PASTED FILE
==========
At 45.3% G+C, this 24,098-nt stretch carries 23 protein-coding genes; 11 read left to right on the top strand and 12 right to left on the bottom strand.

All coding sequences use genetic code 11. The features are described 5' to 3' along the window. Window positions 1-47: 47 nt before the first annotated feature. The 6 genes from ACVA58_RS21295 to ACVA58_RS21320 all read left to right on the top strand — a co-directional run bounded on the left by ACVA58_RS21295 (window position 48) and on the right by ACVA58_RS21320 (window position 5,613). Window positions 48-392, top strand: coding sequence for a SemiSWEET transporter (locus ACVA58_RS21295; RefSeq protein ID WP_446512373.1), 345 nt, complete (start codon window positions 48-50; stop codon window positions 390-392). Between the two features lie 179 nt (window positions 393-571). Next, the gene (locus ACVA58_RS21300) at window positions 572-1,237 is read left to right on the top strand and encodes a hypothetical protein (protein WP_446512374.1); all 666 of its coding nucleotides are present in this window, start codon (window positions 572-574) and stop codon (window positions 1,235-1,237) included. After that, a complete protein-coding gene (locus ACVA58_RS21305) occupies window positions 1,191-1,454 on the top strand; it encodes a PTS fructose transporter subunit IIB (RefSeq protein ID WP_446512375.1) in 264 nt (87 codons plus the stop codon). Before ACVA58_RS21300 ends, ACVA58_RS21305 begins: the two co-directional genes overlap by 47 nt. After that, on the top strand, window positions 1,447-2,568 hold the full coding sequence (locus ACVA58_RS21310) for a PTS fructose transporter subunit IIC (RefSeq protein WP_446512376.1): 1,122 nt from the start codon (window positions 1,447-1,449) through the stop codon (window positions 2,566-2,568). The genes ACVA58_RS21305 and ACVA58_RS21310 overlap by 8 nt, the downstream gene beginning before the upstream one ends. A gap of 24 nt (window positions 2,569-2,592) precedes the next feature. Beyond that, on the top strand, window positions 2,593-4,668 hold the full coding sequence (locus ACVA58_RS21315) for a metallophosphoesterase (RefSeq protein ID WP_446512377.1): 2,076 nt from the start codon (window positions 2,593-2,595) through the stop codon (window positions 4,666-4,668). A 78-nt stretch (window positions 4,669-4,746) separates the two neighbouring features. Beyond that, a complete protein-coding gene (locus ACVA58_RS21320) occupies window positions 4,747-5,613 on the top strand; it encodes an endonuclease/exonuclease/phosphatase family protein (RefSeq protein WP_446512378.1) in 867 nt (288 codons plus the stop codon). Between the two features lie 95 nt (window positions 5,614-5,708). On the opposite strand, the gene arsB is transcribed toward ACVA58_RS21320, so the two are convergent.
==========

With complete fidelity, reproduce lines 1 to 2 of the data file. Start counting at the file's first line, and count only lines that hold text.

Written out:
At 45.3% G+C, this 24,098-nt stretch carries 23 protein-coding genes; 11 read left to right on the top strand and 12 right to left on the bottom strand.

All coding sequences use genetic code 11. The features are described 5' to 3' along the window. Window positions 1-47: 47 nt before the first annotated feature. The 6 genes from ACVA58_RS21295 to ACVA58_RS21320 all read left to right on the top strand — a co-directional run bounded on the left by ACVA58_RS21295 (window position 48) and on the right by ACVA58_RS21320 (window position 5,613). Window positions 48-392, top strand: coding sequence for a SemiSWEET transporter (locus ACVA58_RS21295; RefSeq protein ID WP_446512373.1), 345 nt, complete (start codon window positions 48-50; stop codon window positions 390-392). Between the two features lie 179 nt (window positions 393-571). Next, the gene (locus ACVA58_RS21300) at window positions 572-1,237 is read left to right on the top strand and encodes a hypothetical protein (protein WP_446512374.1); all 666 of its coding nucleotides are present in this window, start codon (window positions 572-574) and stop codon (window positions 1,235-1,237) included. After that, a complete protein-coding gene (locus ACVA58_RS21305) occupies window positions 1,191-1,454 on the top strand; it encodes a PTS fructose transporter subunit IIB (RefSeq protein ID WP_446512375.1) in 264 nt (87 codons plus the stop codon). Before ACVA58_RS21300 ends, ACVA58_RS21305 begins: the two co-directional genes overlap by 47 nt. After that, on the top strand, window positions 1,447-2,568 hold the full coding sequence (locus ACVA58_RS21310) for a PTS fructose transporter subunit IIC (RefSeq protein WP_446512376.1): 1,122 nt from the start codon (window positions 1,447-1,449) through the stop codon (window positions 2,566-2,568). The genes ACVA58_RS21305 and ACVA58_RS21310 overlap by 8 nt, the downstream gene beginning before the upstream one ends. A gap of 24 nt (window positions 2,569-2,592) precedes the next feature. Beyond that, on the top strand, window positions 2,593-4,668 hold the full coding sequence (locus ACVA58_RS21315) for a metallophosphoesterase (RefSeq protein ID WP_446512377.1): 2,076 nt from the start codon (window positions 2,593-2,595) through the stop codon (window positions 4,666-4,668). A 78-nt stretch (window positions 4,669-4,746) separates the two neighbouring features. Beyond that, a complete protein-coding gene (locus ACVA58_RS21320) occupies window positions 4,747-5,613 on the top strand; it encodes an endonuclease/exonuclease/phosphatase family protein (RefSeq protein WP_446512378.1) in 867 nt (288 codons plus the stop codon). Between the two features lie 95 nt (window positions 5,614-5,708). On the opposite strand, the gene arsB is transcribed toward ACVA58_RS21320, so the two are convergent.